SDG Street mural painting by high school students in the Philippines promoting SDG advocacy (2030 Youth Force-Philippines)
Ecojesuit is happy to share this interview of its Project Manager, Brex Arevalo, by Telmo Olascoaga, Junior Ecology Officer at the Jesuit European Social Centre (JESC) that publishes Eco-Bites, the JESC monthly ecology newsletter. This Eco-Bites interview with Brex is the first in a series of stories and aspirations of those who fight for a greener world.
Our Eco-bites team interviewed Brex Arevalo, Project Manager at Ecojesuit, who actively advocates for ecology by engaging with Jesuits and global partners and by promoting ecological action through sustainable development.
Eco-Bites (EB): Who is Brex Arevalo? Tell us a bit about your background.
Brex Arevalo (BA): I’m an environmental planner working together with faith and youth-based organisations on integral ecology and sustainable development. On the faith-based side, I work with Ecojesuit in promoting ecological action and collaborations among Jesuits and partners globally. On the youth side, I work mainly within the 2030 Youth Force in the Philippines (YFPH) in advocating for the Sustainable Development Goals (SDGs) through policy interventions, education, etc.
When I am not working, I can usually be found buried in a book or doing some form of martial art. I used to be a very dedicated collegiate fencer, but now my passion has flowed towards muay thai, mixed martial arts, and jiu jitsu. With all the busy work, it is these things that help me pause and listen to myself.
EB: How did you first get into ecology affairs?
BA: I don’t know if it was me who chose ecology or if ecology is something I was naturally drawn into. For me, ecology is also about inclusion and participation.
When I was in college, the term ‘community participation’ resonated with me deeply. So much so that my graduate thesis revolved around community participation in informal settlements along waterways in Metro Manila. This was my first “serious” foray into ecology, and it inspired me to become a volunteer and to advocate for SDGs.
At the same time, I began working in disaster risk reduction and management for one of the bigger cities in Metro Manila. There, I was pleased to find that, even at that level, community involvement was seen as an essential indicator of a project’s success.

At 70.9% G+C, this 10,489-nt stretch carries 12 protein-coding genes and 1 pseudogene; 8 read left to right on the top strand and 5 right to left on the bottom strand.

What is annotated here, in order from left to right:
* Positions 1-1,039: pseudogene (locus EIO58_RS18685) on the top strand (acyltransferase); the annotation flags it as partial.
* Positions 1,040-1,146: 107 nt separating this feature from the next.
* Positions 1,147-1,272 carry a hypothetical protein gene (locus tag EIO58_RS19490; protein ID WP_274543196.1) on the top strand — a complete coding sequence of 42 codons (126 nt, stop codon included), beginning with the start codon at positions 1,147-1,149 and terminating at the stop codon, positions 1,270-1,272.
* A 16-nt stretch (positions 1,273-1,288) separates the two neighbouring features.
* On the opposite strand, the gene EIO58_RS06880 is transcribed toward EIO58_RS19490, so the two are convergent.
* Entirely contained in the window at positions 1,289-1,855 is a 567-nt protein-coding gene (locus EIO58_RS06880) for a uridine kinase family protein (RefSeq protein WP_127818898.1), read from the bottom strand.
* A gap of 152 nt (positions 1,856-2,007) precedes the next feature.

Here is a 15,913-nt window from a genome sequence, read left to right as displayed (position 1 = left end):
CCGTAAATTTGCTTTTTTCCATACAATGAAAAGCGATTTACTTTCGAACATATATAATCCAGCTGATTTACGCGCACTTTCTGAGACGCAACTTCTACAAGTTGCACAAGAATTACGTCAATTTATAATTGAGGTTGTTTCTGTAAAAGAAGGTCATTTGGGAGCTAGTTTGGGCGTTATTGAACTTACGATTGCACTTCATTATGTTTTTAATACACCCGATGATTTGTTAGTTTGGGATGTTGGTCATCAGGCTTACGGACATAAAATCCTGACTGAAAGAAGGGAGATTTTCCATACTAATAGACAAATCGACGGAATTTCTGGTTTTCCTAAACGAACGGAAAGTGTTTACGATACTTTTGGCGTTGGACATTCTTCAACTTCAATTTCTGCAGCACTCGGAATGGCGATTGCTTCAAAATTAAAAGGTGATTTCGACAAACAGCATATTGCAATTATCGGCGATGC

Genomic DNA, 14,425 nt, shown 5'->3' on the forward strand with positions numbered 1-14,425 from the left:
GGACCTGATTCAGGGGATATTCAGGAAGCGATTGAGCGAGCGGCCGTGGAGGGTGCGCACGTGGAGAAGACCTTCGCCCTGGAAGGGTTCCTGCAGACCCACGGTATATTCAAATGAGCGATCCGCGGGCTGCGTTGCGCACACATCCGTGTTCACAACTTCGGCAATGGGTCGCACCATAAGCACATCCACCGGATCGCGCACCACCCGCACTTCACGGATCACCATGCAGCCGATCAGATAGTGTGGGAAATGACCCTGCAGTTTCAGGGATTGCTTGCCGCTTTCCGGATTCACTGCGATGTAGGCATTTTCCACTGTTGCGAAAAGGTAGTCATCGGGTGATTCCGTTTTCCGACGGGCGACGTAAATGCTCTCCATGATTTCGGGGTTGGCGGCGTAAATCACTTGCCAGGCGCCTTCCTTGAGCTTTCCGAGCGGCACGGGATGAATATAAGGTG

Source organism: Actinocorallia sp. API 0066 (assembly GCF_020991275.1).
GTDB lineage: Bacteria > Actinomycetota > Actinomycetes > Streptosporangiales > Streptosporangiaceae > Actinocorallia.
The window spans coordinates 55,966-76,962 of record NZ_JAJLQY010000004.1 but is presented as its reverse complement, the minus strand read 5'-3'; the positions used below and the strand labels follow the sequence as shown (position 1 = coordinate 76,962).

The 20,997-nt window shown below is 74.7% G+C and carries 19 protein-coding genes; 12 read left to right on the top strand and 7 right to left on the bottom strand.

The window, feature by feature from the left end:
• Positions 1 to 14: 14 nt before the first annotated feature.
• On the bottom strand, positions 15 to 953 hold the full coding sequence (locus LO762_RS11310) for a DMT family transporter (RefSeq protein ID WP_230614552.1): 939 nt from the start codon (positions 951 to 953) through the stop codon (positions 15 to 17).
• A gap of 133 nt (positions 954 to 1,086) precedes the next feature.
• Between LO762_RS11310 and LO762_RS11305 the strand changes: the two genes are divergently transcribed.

Another experience that pushed me towards ecology was spending some time at a farming community in Hacienda Luisita, Tarlac. This is a place with a lot of history of struggle behind it: land disputes, abuse, unfair treatment, and other injustices. Their struggle wasn’t mine per se, but I felt a deep sense of responsibility once I shared their reality. Two weeks after I left, one of the houses I visited was bulldozed by the landowners to make way for a shopping mall. I did not have the courage to ask if there were people still inside when this happened, but it is not uncommon.
EB: How has getting initiated into ecology shaped your advocacy focus? Has this affected your lifestyle too?
BA: It has helped me in terms of being able to look into things deeper, and in a more systemic and interconnected way. It has also helped me to become more grateful and assertive.
One interesting lifestyle change I had is how I look at and experience food. Now that I understand better where my food comes from, I always make it a point to pray before, or even as I eat. On a metaphysical or spiritual sense, I think of food as part of Creation, and hence of divine origin. So when we partake of food, we partake of the divine and all that comes with it – the sweat and hardship of the farmer, the journey of a fish upstream, the blood spilled during a slaughter, and so on.
EB: During last month, you contributed to organise the dialogue Reimagining Development: Youth Perspectives for a Better World. What inputs did you draw from its different panels and discussions?
BA: First of all, I’d just like to point out how thankful I am that the participants were willing to share their thoughts so passionately, and how open to hearing and learning from others they were. It was not the inputs of the participants that struck me the most, but rather their willingness and energy to engage.
In particular, I was happy to see participants like September who lives in Papua New Guinea. Even though these events took place near midnight in her area, and with her limited internet connection, she still found the time to join. This shows that she valued the process.
This last week I have been working on our shared document of recommendations. There are way more suggestions and comments than I expected. A very good problem to have!